Growing up in non-conformist Wales in a Catholic household meant that Good Friday was a black day. No shops, no pubs, no cinema and no newspapers. I was told it was because this was the day that Jesus was crucified and it should be treated with solemnity.
The habit has stuck – to a certain extent. I find Good Friday a day that still invites reflection and this book is a good choice for this weekend read. I believe that its title is taken from a quote attributed to Socrates, “The unexamined life is not worth living”. The premise of some case stories from a psychoanalyst may not fill the reader with anticipation but this book is a gem.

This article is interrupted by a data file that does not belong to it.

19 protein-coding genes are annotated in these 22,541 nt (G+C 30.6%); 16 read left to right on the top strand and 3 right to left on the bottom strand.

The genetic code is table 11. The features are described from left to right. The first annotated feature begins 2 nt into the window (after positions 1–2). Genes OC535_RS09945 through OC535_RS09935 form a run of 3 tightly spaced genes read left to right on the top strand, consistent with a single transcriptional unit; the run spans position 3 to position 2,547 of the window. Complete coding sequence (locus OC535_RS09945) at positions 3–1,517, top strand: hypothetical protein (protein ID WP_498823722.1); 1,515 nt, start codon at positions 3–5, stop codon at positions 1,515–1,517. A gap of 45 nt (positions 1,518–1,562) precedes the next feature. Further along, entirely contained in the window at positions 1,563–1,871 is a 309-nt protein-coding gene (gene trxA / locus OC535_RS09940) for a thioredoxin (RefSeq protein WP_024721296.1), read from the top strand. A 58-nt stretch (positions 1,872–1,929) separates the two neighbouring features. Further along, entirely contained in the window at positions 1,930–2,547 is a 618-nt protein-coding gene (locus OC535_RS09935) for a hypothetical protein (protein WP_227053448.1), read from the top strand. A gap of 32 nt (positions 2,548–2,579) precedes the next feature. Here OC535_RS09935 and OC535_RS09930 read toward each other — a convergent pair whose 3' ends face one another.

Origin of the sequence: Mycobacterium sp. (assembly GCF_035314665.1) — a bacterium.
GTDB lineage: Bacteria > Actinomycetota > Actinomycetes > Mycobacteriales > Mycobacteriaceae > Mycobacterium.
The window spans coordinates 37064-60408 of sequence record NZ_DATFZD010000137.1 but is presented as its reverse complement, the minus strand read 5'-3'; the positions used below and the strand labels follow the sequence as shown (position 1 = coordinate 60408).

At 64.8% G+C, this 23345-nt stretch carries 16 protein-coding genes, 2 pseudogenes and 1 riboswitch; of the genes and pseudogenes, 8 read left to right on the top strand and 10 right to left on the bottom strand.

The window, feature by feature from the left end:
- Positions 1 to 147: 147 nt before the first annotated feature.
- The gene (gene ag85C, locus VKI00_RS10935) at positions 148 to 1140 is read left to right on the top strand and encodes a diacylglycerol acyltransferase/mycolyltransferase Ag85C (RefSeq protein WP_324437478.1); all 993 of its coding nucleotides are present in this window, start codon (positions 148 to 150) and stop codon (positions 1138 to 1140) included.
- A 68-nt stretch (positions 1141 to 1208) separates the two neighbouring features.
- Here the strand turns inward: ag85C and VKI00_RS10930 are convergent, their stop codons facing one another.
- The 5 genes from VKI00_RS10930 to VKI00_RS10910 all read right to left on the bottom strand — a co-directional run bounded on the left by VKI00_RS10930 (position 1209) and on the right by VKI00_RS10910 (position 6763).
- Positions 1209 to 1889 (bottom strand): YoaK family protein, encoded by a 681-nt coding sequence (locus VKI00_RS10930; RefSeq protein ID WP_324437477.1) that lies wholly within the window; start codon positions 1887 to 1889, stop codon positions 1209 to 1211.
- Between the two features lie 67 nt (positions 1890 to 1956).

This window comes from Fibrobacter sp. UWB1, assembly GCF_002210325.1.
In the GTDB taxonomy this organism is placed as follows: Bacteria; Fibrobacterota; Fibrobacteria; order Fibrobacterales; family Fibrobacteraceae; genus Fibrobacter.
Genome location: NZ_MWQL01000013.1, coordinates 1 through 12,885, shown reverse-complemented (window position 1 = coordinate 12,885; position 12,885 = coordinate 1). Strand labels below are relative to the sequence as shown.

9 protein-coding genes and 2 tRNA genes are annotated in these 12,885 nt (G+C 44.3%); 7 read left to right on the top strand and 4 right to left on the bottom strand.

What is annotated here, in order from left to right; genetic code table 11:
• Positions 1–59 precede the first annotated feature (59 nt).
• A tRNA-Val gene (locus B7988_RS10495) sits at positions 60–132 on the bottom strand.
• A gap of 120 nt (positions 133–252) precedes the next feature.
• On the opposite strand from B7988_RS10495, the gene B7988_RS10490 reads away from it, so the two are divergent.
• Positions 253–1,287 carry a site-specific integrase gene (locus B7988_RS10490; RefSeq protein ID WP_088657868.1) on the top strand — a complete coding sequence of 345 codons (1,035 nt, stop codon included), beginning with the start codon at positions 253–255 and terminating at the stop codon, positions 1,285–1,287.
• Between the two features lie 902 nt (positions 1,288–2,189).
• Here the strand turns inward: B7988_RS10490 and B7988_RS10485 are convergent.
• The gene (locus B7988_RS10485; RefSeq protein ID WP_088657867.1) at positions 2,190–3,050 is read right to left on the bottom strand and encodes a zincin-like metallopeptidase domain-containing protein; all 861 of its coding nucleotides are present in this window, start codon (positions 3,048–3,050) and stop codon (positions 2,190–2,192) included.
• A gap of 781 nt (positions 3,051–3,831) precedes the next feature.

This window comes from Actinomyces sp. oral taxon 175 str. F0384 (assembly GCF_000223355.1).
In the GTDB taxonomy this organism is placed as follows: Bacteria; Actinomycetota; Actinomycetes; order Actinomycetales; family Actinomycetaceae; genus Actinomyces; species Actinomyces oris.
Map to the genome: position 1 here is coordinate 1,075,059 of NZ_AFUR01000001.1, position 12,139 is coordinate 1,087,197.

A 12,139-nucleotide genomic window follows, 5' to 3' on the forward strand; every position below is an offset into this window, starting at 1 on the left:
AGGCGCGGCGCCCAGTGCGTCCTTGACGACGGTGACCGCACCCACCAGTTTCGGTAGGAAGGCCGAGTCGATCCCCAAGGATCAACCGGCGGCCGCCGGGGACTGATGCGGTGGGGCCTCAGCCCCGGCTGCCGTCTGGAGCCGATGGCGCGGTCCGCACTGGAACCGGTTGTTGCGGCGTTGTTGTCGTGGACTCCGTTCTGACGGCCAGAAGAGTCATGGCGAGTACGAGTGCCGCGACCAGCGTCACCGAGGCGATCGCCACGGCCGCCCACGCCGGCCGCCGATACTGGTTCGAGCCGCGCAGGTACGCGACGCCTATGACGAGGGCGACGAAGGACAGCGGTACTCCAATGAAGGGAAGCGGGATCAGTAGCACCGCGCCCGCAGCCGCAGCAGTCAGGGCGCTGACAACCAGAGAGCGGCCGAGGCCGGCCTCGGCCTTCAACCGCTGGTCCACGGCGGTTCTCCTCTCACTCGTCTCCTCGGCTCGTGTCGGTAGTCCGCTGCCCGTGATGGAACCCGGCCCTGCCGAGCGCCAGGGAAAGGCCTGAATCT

Stephen Grosz tells the stories of everyday people who have for a variety of reasons arrived in his consulting room seeking help. From the lovesick to the suicidal he recounts their tales in a manner that is both easy to read and thought provoking.
The phrase “truth is stranger than fiction” came to mind as I hurried through this book for the first read and then forced my self to take it more slowly second time around. In my coach practice I am always listening for what isn’t said, if you like I search for the gaps between the words and the underlying meaning of the language, the writer is obviously supremely skilled at just that.
His conclusion, that if we can work out what’s driving us, then change is always possible, resonated with me personally and professionally.
If you work with people or just interested in how they function then this is a “must read”.
Available from Amazon here.